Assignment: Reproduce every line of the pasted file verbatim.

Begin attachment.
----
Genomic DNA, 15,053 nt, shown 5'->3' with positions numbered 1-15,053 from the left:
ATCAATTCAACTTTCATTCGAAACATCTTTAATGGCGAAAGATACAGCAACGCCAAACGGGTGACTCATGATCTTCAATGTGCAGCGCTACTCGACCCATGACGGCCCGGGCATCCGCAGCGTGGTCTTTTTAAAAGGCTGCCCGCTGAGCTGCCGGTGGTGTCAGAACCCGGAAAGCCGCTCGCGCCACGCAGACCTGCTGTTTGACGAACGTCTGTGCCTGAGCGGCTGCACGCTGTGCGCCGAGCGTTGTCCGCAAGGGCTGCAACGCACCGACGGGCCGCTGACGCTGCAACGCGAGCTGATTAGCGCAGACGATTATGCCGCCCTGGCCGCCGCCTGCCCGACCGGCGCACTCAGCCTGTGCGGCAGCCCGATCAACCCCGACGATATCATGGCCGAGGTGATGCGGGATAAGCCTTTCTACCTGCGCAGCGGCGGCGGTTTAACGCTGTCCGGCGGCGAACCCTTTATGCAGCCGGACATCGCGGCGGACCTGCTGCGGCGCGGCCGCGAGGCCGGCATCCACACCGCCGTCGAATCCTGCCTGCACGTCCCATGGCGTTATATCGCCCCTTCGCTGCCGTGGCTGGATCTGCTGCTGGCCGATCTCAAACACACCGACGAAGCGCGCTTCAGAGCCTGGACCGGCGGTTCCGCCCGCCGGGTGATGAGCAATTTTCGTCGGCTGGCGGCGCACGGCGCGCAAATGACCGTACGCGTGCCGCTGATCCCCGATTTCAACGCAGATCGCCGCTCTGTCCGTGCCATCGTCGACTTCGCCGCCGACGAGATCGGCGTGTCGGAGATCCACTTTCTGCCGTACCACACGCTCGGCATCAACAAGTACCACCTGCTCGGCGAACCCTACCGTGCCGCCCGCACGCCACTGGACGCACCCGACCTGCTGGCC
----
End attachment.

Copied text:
Genomic DNA, 15,053 nt, shown 5'->3' with positions numbered 1-15,053 from the left:
ATCAATTCAACTTTCATTCGAAACATCTTTAATGGCGAAAGATACAGCAACGCCAAACGGGTGACTCATGATCTTCAATGTGCAGCGCTACTCGACCCATGACGGCCCGGGCATCCGCAGCGTGGTCTTTTTAAAAGGCTGCCCGCTGAGCTGCCGGTGGTGTCAGAACCCGGAAAGCCGCTCGCGCCACGCAGACCTGCTGTTTGACGAACGTCTGTGCCTGAGCGGCTGCACGCTGTGCGCCGAGCGTTGTCCGCAAGGGCTGCAACGCACCGACGGGCCGCTGACGCTGCAACGCGAGCTGATTAGCGCAGACGATTATGCCGCCCTGGCCGCCGCCTGCCCGACCGGCGCACTCAGCCTGTGCGGCAGCCCGATCAACCCCGACGATATCATGGCCGAGGTGATGCGGGATAAGCCTTTCTACCTGCGCAGCGGCGGCGGTTTAACGCTGTCCGGCGGCGAACCCTTTATGCAGCCGGACATCGCGGCGGACCTGCTGCGGCGCGGCCGCGAGGCCGGCATCCACACCGCCGTCGAATCCTGCCTGCACGTCCCATGGCGTTATATCGCCCCTTCGCTGCCGTGGCTGGATCTGCTGCTGGCCGATCTCAAACACACCGACGAAGCGCGCTTCAGAGCCTGGACCGGCGGTTCCGCCCGCCGGGTGATGAGCAATTTTCGTCGGCTGGCGGCGCACGGCGCGCAAATGACCGTACGCGTGCCGCTGATCCCCGATTTCAACGCAGATCGCCGCTCTGTCCGTGCCATCGTCGACTTCGCCGCCGACGAGATCGGCGTGTCGGAGATCCACTTTCTGCCGTACCACACGCTCGGCATCAACAAGTACCACCTGCTCGGCGAACCCTACCGTGCCGCCCGCACGCCACTGGACGCACCCGACCTGCTGGCC